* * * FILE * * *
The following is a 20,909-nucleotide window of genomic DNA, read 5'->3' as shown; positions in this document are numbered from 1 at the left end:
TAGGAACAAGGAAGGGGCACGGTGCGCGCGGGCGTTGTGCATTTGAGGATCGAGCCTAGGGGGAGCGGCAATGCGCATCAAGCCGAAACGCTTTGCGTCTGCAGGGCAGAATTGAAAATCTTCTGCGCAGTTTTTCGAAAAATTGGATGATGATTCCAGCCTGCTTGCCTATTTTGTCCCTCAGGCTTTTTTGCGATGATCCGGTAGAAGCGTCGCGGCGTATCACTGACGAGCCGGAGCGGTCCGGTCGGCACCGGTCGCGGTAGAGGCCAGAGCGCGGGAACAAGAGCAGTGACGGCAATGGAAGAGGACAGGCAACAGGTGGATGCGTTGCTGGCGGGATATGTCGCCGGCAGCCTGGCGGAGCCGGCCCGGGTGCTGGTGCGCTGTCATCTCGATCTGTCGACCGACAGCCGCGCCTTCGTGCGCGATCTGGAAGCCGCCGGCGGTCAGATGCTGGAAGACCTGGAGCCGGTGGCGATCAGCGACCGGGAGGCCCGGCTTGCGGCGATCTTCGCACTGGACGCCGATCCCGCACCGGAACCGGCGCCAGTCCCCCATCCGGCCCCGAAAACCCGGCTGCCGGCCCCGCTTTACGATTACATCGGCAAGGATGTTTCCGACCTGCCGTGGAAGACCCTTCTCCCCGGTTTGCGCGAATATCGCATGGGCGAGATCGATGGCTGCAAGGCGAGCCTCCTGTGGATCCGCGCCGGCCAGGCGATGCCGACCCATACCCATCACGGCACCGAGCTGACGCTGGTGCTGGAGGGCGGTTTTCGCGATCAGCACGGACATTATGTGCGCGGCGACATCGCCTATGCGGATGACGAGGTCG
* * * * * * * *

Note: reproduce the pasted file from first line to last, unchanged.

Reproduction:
The following is a 20,909-nucleotide window of genomic DNA, read 5'->3' as shown; positions in this document are numbered from 1 at the left end:
TAGGAACAAGGAAGGGGCACGGTGCGCGCGGGCGTTGTGCATTTGAGGATCGAGCCTAGGGGGAGCGGCAATGCGCATCAAGCCGAAACGCTTTGCGTCTGCAGGGCAGAATTGAAAATCTTCTGCGCAGTTTTTCGAAAAATTGGATGATGATTCCAGCCTGCTTGCCTATTTTGTCCCTCAGGCTTTTTTGCGATGATCCGGTAGAAGCGTCGCGGCGTATCACTGACGAGCCGGAGCGGTCCGGTCGGCACCGGTCGCGGTAGAGGCCAGAGCGCGGGAACAAGAGCAGTGACGGCAATGGAAGAGGACAGGCAACAGGTGGATGCGTTGCTGGCGGGATATGTCGCCGGCAGCCTGGCGGAGCCGGCCCGGGTGCTGGTGCGCTGTCATCTCGATCTGTCGACCGACAGCCGCGCCTTCGTGCGCGATCTGGAAGCCGCCGGCGGTCAGATGCTGGAAGACCTGGAGCCGGTGGCGATCAGCGACCGGGAGGCCCGGCTTGCGGCGATCTTCGCACTGGACGCCGATCCCGCACCGGAACCGGCGCCAGTCCCCCATCCGGCCCCGAAAACCCGGCTGCCGGCCCCGCTTTACGATTACATCGGCAAGGATGTTTCCGACCTGCCGTGGAAGACCCTTCTCCCCGGTTTGCGCGAATATCGCATGGGCGAGATCGATGGCTGCAAGGCGAGCCTCCTGTGGATCCGCGCCGGCCAGGCGATGCCGACCCATACCCATCACGGCACCGAGCTGACGCTGGTGCTGGAGGGCGGTTTTCGCGATCAGCACGGACATTATGTGCGCGGCGACATCGCCTATGCGGATGACGAGGTCG